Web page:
Enter Presentation Day, I aim to stun and astonish. Maybe that purple color, now in context, works perfectly in the design composition I propose because I’ve determined it to be a necessary element. I present design concepts all at once just as a fine artist wouldn’t reveal an incomplete picture. The rooms I create are very well thought out, not an arbitrary grouping of pretty things. And along the same lines, I insist on complete installations and high-impact reveals for this reason.

Though I don’t have the luxury of preventing the inevitable peek.


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It’s usually the paint color. Or a combination of color, flooring and architectural details that I can’t prevent clients from seeing earlier than the reveal.

Let’s think about this logically. You walk into an empty room, the color of the walls have changed, but the room is still empty. A blank canvas. I would panic too if I commissioned a painting and saw only the canvas color. Though in this example, it’s worse, because color changes when the sun shines, when the clouds roll in, when evening arrives and the lighting is incomplete. And most importantly, it changes when the furnishings are installed and all the materials interplay symphonically.

A Seed of Doubt is Planted


Everyone has an opinion. However, not all of us has the gift of silence. Here are some fun scenarios:

  • Imagine the painting contractor is on site, finishing up a room or maybe just applying the first coat. Our client comes home, has a look. She says to the painter, “Wow, what do you think?” He replies, perhaps not knowing for sure she’s the client, “I don’t know, seems like a strange color for a bathroom.” The doubt avalanche begins, questioning perhaps every decision made to that point.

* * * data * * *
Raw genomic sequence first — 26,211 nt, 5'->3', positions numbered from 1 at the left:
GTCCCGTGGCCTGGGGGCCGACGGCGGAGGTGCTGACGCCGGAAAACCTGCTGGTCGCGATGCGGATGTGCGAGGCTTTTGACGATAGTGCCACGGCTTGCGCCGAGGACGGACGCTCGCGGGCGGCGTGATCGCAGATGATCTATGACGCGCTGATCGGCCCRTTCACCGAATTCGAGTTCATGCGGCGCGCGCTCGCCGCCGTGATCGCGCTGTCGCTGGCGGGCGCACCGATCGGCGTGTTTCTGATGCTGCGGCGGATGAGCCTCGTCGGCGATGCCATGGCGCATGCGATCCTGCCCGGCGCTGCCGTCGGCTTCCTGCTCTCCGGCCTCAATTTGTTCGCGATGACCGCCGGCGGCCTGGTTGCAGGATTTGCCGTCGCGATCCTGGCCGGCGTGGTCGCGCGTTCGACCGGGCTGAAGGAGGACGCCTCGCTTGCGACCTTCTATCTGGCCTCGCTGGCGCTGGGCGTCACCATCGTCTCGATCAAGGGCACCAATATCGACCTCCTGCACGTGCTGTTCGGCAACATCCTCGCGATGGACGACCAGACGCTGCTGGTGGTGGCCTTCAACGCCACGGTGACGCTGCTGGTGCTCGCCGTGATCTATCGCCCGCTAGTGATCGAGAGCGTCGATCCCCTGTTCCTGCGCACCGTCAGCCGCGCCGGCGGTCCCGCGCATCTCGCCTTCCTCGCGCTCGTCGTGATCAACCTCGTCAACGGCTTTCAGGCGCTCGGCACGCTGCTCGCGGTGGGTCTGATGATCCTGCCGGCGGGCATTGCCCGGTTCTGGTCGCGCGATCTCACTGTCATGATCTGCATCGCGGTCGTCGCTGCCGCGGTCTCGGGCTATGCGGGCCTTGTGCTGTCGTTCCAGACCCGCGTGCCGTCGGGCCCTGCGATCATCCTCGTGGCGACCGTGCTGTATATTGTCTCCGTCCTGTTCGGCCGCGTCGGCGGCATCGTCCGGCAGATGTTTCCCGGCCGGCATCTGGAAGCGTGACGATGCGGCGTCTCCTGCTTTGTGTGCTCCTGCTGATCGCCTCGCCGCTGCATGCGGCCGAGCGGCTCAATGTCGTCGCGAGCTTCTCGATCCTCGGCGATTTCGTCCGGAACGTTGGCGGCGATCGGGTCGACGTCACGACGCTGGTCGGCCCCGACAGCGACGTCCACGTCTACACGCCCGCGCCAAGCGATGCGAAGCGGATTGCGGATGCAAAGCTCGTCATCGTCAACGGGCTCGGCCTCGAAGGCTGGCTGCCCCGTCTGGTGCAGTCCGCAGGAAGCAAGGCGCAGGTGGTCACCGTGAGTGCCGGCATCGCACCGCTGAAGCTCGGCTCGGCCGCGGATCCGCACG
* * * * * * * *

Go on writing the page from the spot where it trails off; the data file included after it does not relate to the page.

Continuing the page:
• Or maybe the floors are in and have even been finished and the staining process is complete. The client’s brother-in-law stops by to see the progress. Everyone loves to see a renovation in progress: “Wow, you chose to go with solid wood oak. Interesting … Didn’t you consider engineered walnut?”
  • And my favorite, usually a neighbor though sometimes mother (-in-law): “It seems like such a waste to go through all this trouble when you might not live here forever.”

Set aside the honest slip, I can spend days analyzing why people feel the need to give their opinions, usually unsolicited. My business is wide open for opinion invasion, and it’s part of my job to manage the fallout.

I usually just say, “Everybody breathe, it’s always beautiful in the end. Everyone’s just jealous.

Truth is, we often fear the unknown because we fear the shame of getting it wrong, and I think everyone quietly knows that.

It Comes Together

Doubt Apprehension And Skepticism Brookline Breakfast Nook

And so it always is beautiful. If I’m involved, it’d better be.

Installation day, revealed in a single, dramatic curtain drop, is usually so shockingly better than anyone imagines, the doubt and hesitation disappears faster than it arrived. And all the worrying melts away.

I wouldn’t say it’s my favorite part of the project, but is most certainly most rewarding.